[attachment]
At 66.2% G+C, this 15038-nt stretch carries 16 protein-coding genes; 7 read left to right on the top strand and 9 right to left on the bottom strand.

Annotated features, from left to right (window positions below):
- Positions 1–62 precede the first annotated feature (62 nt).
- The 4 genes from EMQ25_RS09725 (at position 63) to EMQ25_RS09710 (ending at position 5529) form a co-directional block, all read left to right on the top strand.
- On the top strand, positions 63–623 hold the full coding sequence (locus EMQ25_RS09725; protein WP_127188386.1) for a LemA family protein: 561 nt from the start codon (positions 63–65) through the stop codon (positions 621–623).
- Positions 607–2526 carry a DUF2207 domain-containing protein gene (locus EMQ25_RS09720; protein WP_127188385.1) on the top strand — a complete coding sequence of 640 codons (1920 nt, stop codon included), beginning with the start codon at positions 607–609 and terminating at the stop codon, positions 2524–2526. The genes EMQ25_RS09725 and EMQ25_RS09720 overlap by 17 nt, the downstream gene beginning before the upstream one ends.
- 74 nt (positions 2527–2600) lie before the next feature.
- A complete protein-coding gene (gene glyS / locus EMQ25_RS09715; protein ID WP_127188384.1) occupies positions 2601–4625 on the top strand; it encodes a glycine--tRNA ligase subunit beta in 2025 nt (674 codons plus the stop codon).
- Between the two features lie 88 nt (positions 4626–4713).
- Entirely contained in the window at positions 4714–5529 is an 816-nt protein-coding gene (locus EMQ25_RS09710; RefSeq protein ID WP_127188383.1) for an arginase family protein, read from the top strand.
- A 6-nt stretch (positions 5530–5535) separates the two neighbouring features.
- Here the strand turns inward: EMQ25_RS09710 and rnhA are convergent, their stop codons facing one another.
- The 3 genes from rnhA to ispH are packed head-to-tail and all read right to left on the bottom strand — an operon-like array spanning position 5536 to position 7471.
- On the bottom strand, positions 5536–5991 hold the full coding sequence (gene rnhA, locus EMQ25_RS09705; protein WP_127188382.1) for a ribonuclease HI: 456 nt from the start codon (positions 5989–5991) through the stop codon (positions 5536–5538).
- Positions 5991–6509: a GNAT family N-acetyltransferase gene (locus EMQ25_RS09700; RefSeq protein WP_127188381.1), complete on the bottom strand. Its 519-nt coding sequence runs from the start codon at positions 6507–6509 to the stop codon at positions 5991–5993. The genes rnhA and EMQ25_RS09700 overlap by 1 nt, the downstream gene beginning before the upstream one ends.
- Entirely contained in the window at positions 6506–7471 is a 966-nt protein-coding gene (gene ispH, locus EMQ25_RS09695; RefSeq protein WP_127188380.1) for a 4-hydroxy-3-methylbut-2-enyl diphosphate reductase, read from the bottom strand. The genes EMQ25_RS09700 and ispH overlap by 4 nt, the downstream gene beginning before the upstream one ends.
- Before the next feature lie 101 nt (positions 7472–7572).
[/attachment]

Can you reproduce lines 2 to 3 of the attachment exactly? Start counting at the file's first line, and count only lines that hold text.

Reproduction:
Annotated features, from left to right (window positions below):
- Positions 1–62 precede the first annotated feature (62 nt).